Written by Alyssa Walker

Two University of Cape Town medical students developed an app to improve communication with the Deaf community. 

According to the University of Cape Town News, fourth-year medical students, Banele Mhlongo and Vuma Mthembu, developed the app based on the belief that more patients would use medical facilities if their basic communication needs were met.

Their app will use video content to show sign language interpreters and healthcare professionals explaining everything patients need to know. For example, if a deaf patient needed to know about asthma, the short videos would explain asthma triggers, treatments, medications to take, and medications to avoid.

Mhlongo said, "The Deaf community has no alternative language other than Sign [and] lip-reading is insufficient. And when examining, about 70% of a diagnosis comes from a patient's history. To get a good history, you need to ask relevant questions that the patient can understand and respond to."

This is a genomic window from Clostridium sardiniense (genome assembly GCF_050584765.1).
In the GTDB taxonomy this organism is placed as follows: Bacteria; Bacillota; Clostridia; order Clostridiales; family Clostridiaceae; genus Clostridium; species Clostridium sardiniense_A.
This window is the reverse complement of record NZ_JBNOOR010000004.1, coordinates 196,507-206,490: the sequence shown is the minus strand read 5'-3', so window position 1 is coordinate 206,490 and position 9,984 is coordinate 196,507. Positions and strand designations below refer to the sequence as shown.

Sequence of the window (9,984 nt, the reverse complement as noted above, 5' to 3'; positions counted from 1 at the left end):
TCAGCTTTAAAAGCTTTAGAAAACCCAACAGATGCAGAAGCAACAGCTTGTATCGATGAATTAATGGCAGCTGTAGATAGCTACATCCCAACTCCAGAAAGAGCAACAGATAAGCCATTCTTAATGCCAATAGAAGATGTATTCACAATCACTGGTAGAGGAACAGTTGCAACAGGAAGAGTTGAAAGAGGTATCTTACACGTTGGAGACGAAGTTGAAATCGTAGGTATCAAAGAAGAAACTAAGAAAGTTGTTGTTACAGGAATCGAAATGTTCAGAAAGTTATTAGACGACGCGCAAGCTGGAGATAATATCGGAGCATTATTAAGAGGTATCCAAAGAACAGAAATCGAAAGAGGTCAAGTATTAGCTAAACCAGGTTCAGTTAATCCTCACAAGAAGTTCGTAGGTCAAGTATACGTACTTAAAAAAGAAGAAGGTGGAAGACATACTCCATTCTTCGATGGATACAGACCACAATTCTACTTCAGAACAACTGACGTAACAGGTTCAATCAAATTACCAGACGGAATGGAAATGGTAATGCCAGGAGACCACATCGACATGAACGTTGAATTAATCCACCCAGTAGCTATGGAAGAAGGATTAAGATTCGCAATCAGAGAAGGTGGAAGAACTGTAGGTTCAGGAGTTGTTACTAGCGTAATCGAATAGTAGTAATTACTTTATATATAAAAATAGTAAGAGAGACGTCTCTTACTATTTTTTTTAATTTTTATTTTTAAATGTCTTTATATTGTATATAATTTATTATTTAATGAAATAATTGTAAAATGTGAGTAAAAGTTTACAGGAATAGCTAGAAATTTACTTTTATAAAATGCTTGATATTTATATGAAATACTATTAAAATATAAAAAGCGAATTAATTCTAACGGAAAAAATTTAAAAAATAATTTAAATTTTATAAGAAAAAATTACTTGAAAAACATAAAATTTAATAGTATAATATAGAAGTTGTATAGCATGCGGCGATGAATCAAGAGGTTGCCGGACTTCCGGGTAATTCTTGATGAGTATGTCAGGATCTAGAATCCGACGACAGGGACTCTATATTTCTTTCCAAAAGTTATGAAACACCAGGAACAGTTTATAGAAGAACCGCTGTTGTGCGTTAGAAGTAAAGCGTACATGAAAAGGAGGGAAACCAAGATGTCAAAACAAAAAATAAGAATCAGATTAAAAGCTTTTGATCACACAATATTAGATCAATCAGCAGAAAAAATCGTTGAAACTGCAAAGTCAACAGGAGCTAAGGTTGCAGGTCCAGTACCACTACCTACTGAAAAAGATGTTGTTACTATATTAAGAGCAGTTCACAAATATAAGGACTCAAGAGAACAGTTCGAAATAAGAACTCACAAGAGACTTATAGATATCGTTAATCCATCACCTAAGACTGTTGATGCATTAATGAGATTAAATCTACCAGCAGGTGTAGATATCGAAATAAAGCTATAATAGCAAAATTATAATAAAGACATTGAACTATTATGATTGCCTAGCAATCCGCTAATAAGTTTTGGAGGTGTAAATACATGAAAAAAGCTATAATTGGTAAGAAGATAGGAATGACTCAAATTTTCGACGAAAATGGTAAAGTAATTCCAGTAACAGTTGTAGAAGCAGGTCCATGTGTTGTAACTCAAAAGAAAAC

The students are using Instagram to capture a younger Deaf audience and using meme-style captioned images that explain the most common health conditions. 

Mthembu and Mhlongo are also championing better communication for deaf patients throughout the medical community.  Their aim is to pioneer sign-language teaching for all programmes in the medical school and to get other institutions to adopt it.

Their hope? To bring the app - and sign-language communication - to all medical practitioners in South Africa. “We should be caring better for this population, engaging with them and providing better, more equitable, holistic, acceptable and appropriate access to healthcare and information,” Mhlongo concluded.

Learn more about studying in South Africa. 

 

Alyssa Walker is a freelance writer, educator, and nonprofit consultant. She lives in the White Mountains of New Hampshire with her family.
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